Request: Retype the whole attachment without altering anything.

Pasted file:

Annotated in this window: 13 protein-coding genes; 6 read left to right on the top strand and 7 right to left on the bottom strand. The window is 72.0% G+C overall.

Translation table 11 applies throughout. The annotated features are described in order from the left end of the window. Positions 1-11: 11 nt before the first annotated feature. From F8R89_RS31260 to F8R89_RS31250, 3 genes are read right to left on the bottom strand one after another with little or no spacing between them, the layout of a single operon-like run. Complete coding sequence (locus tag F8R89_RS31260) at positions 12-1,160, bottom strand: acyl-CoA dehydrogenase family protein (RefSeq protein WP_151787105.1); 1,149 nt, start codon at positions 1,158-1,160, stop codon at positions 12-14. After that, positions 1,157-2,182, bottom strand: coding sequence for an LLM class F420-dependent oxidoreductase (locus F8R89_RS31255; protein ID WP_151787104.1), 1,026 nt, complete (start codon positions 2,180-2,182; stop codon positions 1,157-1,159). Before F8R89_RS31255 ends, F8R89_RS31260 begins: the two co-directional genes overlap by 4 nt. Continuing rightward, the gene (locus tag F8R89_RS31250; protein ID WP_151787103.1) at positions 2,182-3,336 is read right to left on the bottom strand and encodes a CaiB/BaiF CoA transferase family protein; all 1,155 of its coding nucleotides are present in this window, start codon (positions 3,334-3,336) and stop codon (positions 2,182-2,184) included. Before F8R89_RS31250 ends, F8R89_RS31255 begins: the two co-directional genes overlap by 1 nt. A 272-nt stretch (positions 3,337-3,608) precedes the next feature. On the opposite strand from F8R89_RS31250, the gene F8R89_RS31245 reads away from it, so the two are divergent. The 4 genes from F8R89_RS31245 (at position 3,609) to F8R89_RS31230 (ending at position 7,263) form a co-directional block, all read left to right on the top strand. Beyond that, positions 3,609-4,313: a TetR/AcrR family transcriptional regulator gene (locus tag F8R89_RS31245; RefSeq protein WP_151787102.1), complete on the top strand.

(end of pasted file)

Annotated in this window: 13 protein-coding genes; 6 read left to right on the top strand and 7 right to left on the bottom strand. The window is 72.0% G+C overall.

Translation table 11 applies throughout. The annotated features are described in order from the left end of the window. Positions 1-11: 11 nt before the first annotated feature. From F8R89_RS31260 to F8R89_RS31250, 3 genes are read right to left on the bottom strand one after another with little or no spacing between them, the layout of a single operon-like run. Complete coding sequence (locus tag F8R89_RS31260) at positions 12-1,160, bottom strand: acyl-CoA dehydrogenase family protein (RefSeq protein WP_151787105.1); 1,149 nt, start codon at positions 1,158-1,160, stop codon at positions 12-14. After that, positions 1,157-2,182, bottom strand: coding sequence for an LLM class F420-dependent oxidoreductase (locus F8R89_RS31255; protein ID WP_151787104.1), 1,026 nt, complete (start codon positions 2,180-2,182; stop codon positions 1,157-1,159). Before F8R89_RS31255 ends, F8R89_RS31260 begins: the two co-directional genes overlap by 4 nt. Continuing rightward, the gene (locus tag F8R89_RS31250; protein ID WP_151787103.1) at positions 2,182-3,336 is read right to left on the bottom strand and encodes a CaiB/BaiF CoA transferase family protein; all 1,155 of its coding nucleotides are present in this window, start codon (positions 3,334-3,336) and stop codon (positions 2,182-2,184) included. Before F8R89_RS31250 ends, F8R89_RS31255 begins: the two co-directional genes overlap by 1 nt. A 272-nt stretch (positions 3,337-3,608) precedes the next feature. On the opposite strand from F8R89_RS31250, the gene F8R89_RS31245 reads away from it, so the two are divergent. The 4 genes from F8R89_RS31245 (at position 3,609) to F8R89_RS31230 (ending at position 7,263) form a co-directional block, all read left to right on the top strand. Beyond that, positions 3,609-4,313: a TetR/AcrR family transcriptional regulator gene (locus tag F8R89_RS31245; RefSeq protein WP_151787102.1), complete on the top strand.